Have you had trouble learning to play music?
If you have, I’ve got some good news for you.
You’re not alone. In fact, more people give up learning to play music than any other subject on the planet.
But there is a simple reason for this.
It’s NOT you! It’s the subject!!!!
Duncan Lorien, creator of the Understanding Music Seminar, has discovered the main reason why most people who try to learn to play music, end up giving up, often in sheer frustration.
If this has happened to you, there is a simple explanation.
50% of music is simple, logical and makes complete sense.
But the other 50% is quite frankly, completely and totally crazy!!!
The problem is no one ever explains to you which 50% you are doing at any particular time.
So when you run into problems trying to understand music, you automatically think there’s something wrong with you.
But in reality, the problem lies with the subject, not you!!!
Parts of music are just simply crazy. There’s no other explanation needed.
They just make no sense whatsoever
What am I talking about?
Things like, why does an OCTOPUS have EIGHT legs and an OCTOGON have EIGHT sides but in music an OCTAVE has 13 notes NOT eight? (And NO, eight white notes ISN’T the answer!)
Why do the lines and spaces on written music only represent the white notes on a keyboard? (Did you even know that? Maybe you didn’t.)
And what’s that crazy musical symbol everybody knows…
It’s something deep and mystical right? What does it even mean? Well there’s a very simple explanation and you’ll be shocked to know it’s NOT even a musical symbol. Originally it had NOTHING to do with music. (Once you understand this, lots of things make sense.)
Oh and there’s another musical symbol that again has nothing to do with music.
Why are the lines music is written on called a “staff” which comes from the word for “stick”? Why is the 6th note of a scale given the Roman Numeral for 4? What even is a “key”? It goes on and on.
So this is how it goes for most people when they try to learn to play music.
They start learning music. Maybe they get lessons or watch a youtube video or get a mate to show them. At first it makes sense. They follow it and seem to be making progress. (That’s because you’re starting with the bits that make sense.) But soon they start coming across things they don’t understand.
And bang, what’s the immediate effect of something you don’t understand?
You think there’s something wrong with YOU, because you don’t get it.
But that’s your big mistake. There’s nothing wrong with you. But at that point, there is definitely something wrong with the SUBJECT.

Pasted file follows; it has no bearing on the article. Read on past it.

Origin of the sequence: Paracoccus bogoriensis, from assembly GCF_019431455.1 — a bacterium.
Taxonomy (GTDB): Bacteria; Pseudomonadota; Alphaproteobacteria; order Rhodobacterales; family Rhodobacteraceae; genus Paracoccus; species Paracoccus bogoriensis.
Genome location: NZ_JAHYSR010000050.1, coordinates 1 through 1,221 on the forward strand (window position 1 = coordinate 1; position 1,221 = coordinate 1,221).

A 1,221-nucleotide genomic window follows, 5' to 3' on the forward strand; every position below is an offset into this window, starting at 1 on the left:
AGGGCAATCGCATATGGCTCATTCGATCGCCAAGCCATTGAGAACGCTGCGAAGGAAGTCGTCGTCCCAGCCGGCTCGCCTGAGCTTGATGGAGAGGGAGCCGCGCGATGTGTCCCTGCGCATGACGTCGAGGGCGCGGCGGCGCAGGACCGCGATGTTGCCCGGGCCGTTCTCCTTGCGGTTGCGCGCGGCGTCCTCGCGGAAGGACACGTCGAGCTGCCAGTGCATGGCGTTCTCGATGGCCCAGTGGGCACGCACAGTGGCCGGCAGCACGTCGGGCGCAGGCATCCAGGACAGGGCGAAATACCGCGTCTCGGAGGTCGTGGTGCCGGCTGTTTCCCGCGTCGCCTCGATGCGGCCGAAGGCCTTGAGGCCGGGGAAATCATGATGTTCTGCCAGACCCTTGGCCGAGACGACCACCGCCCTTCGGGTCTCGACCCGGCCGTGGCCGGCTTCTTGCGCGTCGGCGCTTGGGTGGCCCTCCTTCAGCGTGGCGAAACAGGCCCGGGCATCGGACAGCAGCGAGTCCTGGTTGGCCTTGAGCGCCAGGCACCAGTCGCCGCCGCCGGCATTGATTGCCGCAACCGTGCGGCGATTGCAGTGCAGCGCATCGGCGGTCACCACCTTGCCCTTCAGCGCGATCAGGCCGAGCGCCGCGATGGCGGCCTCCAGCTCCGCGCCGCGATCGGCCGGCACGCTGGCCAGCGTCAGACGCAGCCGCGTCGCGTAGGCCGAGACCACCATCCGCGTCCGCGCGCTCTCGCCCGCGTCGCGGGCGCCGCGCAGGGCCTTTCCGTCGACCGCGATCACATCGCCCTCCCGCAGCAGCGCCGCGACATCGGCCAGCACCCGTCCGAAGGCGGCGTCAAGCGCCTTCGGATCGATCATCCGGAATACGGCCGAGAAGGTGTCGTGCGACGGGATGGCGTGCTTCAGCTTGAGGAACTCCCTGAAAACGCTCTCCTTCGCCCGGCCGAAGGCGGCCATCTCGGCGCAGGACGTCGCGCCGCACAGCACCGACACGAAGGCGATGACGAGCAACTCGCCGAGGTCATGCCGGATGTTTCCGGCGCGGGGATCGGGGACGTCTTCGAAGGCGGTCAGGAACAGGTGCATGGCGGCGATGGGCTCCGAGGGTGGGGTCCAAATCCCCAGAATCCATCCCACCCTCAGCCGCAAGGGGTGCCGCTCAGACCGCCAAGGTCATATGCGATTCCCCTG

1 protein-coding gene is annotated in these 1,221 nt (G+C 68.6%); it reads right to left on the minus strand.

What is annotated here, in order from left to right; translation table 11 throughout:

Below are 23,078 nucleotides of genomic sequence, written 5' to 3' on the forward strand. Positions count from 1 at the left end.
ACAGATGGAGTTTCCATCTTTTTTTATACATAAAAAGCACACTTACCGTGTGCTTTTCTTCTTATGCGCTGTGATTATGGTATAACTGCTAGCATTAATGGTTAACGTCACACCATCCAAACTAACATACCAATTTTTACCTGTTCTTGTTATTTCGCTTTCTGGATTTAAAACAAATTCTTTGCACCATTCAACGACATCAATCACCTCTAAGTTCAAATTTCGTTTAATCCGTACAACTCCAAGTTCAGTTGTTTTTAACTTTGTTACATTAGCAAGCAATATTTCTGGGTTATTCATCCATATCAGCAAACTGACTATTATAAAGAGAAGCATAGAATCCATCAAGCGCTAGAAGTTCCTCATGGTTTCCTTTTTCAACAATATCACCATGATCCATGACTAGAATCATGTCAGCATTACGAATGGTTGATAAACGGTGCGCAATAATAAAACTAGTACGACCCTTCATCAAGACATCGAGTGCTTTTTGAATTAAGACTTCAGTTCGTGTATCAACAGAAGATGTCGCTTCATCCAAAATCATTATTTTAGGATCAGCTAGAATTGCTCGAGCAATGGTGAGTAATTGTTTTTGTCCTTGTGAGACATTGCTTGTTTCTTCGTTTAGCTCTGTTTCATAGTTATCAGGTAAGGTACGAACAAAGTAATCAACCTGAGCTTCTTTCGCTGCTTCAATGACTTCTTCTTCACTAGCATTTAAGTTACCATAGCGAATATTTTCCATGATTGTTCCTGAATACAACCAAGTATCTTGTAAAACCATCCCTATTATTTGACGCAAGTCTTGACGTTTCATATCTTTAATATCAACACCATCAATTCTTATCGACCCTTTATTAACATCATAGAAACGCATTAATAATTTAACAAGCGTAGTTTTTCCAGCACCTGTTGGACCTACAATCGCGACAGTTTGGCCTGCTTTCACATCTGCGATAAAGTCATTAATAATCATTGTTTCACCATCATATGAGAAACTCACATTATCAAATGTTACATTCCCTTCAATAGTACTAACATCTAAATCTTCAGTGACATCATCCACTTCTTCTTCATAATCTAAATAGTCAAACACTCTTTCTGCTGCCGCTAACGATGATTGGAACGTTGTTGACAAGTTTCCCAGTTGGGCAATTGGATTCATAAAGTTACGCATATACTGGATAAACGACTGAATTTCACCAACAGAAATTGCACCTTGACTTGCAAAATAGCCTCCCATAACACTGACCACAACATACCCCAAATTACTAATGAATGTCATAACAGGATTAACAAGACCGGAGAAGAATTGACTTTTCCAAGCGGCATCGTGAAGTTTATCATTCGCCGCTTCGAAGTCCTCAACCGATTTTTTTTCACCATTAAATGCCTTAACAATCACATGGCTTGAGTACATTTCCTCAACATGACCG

The reason you don’t “get it”, is because there’s nothing there to get? You drive yourself crazy trying to work out what’s wrong with you that you don’t understand when there’s nothing there to understand.
What you should say to yourself is “at this point the subject of music is insane.” Because it is.
Now how it got insane, who made it crazy, when they made it crazy and why they made it crazy are all answered in the Understanding Music Seminar.
The key difference between our approach to teaching music and every other method in existence is that we tell you exactly what you are learning when you are learning it. So if it’s a logical part of the subject, we say so. And it’s a crazy bit of the subject, we tell you that too. So you don’t drive yourself crazy wondering why its so hard to understand.
The other thing is that we reveal the underlying simplicity of music. What it was BEFORE it got made crazy.
We draw from the Ancient Greeks who really knew how to teach music. So much so that in their times, every child who went to school had mastered playing several instruments by the time they were 10 or 11. That’s right. MASTERED not one but SEVERAL instruments.
Compare that to modern times. How many kids of 10 or 11 can play an instrument today? Maybe 1 in 100?
So we go back to the methods that worked before the subject went crazy. And that’s why we have a 100% graduation rate in our seminars. No one fails to complete our seminars.
For more information, including testimonials from others who have done our seminar, click this link.
We hope to help you understand music, so you can get back to playing again.